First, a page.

To be notified of the change, you call the addChangeListener method and install an object that implements the ChangeListener interface. That interface has a single method, stateChanged. In that method, you should retrieve the slider value:
You can embellish the slider by showing ticks. For example, in the sample program, the second slider uses the following settings:
The slider is decorated with large tick marks every 20 units and small tick marks every 5 units. The units refer to slider values, not pixels. These instructions only set the units for the tick marks. To actually have the tick marks appear, you also call
The major and minor tick marks are independent. For example, you can set major tick marks every 20 units and minor tick marks every 7 units, but you’ll get a very messy scale.
You can force the slider to snap to ticks. Whenever the user has finished dragging a slider in snap mode, it is immediately moved to the closest tick. You activate this mode with the call
You can ask for tick mark labels for the major tick marks by calling
For example, with a slider ranging from 0 to 100 and major tick spacing of 20, the ticks are labeled 0, 20, 40, 60, 80, and 100.
You can also supply other tick marks, such as strings or icons. The process is a bit convoluted. You need to fill a hash table with keys of type Integer and values of type Component. (Auto boxing makes this simple in Java SE 5.0 and beyond.) You then call the set Label Table method. The components are placed under the tick marks.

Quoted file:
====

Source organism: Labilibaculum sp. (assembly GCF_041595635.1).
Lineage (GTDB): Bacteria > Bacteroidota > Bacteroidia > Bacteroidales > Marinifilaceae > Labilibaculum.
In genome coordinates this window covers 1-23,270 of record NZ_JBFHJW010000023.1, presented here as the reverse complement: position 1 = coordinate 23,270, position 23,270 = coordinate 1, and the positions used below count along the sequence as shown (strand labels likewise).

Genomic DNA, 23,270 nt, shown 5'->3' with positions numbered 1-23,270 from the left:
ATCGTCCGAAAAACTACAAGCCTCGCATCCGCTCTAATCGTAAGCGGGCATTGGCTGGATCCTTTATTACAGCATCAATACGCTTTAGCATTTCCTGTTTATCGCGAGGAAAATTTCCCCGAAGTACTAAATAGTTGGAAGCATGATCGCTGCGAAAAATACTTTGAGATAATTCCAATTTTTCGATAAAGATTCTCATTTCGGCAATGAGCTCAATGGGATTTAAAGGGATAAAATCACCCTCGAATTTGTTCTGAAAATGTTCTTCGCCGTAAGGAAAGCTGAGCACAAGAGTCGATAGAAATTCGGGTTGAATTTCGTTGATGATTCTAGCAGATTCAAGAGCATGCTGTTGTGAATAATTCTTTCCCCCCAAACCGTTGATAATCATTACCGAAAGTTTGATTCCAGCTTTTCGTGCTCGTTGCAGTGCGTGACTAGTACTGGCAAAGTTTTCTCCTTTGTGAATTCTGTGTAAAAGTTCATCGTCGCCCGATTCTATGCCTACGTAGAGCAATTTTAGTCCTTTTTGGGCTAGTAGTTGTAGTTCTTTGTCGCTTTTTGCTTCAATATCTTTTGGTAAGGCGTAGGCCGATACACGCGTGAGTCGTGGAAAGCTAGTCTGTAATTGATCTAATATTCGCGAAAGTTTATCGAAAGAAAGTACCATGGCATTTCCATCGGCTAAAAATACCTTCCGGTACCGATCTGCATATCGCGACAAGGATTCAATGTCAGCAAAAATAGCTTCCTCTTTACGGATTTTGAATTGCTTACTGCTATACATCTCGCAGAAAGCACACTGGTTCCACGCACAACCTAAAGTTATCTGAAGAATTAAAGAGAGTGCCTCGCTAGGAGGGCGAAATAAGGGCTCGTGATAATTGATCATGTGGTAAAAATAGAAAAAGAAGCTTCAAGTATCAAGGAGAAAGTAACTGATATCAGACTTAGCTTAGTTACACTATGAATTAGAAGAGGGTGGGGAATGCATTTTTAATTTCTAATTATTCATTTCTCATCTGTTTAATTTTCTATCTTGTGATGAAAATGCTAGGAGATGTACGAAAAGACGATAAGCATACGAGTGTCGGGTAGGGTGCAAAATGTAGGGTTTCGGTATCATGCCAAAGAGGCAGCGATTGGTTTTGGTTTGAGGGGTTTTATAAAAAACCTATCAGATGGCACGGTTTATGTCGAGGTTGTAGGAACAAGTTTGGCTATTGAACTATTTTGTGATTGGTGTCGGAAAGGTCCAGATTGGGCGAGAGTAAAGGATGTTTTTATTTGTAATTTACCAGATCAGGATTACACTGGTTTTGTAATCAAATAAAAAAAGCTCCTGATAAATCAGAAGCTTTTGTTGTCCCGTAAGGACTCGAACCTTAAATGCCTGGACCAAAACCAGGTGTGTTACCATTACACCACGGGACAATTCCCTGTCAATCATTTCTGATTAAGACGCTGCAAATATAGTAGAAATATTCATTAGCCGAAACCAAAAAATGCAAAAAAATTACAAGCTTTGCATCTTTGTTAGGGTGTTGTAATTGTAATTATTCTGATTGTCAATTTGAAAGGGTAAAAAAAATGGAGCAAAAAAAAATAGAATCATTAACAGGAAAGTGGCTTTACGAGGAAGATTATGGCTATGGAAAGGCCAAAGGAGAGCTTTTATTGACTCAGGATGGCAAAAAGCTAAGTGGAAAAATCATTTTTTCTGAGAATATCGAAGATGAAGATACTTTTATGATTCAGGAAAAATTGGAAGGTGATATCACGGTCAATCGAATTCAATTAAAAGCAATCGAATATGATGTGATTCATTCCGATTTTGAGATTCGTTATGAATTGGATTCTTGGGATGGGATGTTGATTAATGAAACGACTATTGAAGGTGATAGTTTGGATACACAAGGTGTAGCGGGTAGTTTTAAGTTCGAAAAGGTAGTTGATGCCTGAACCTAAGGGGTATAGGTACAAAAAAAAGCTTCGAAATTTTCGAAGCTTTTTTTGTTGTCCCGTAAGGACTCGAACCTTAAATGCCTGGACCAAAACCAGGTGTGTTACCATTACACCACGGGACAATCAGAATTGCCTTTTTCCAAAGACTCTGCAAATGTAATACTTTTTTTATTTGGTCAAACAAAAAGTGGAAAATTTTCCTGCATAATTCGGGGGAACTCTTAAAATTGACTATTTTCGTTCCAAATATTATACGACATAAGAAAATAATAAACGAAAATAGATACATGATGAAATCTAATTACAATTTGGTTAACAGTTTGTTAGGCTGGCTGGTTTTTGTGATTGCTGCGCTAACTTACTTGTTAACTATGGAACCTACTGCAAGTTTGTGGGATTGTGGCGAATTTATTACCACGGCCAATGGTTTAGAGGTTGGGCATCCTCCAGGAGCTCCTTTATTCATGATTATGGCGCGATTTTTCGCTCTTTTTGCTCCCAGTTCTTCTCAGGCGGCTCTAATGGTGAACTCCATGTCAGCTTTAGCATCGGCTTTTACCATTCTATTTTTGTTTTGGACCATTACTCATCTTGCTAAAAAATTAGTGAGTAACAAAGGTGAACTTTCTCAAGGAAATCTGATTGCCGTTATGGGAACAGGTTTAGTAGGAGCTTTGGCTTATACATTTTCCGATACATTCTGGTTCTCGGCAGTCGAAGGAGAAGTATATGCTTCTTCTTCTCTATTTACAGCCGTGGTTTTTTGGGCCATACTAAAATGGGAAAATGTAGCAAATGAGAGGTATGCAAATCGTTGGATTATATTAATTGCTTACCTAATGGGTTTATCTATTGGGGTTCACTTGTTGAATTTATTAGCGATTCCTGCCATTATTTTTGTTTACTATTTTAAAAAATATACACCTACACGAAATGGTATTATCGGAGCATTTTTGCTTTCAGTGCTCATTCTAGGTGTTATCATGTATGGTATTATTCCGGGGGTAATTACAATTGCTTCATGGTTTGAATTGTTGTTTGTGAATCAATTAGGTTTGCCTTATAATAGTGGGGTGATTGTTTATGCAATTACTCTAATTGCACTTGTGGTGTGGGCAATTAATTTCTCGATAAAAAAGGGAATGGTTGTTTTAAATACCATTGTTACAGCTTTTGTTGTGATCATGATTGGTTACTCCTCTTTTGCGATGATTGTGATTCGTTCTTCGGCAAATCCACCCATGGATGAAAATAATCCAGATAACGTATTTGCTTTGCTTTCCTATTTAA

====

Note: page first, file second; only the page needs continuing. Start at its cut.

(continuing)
Usually, you use JLabel objects. Here is how you can label ticks as A, B, C, D, E, and F:
Hashtable<Integer, Component> labelTable = new Hashtable<Integer, Component>();
Listing below also shows a slider with icons as tick labels. The fourth slider in has no track. To suppress the “track” in which the slider moves, call
The fifth slider has its direction reversed by a call to
The example program shows all these visual effects with a collection of sliders. Each slider has a change event listener installed that places the current slider value into the text field at the bottom of the frame.
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Core Java Tutorial
An Introduction To Java
The Java Programming Environment
Fundamental Programming Structures In Java
Objects And Classes
Interfaces And Inner Classes
User Interface Components With Swing
Deploying Applications And Applets
Exceptions, Logging, Assertions, And Debugging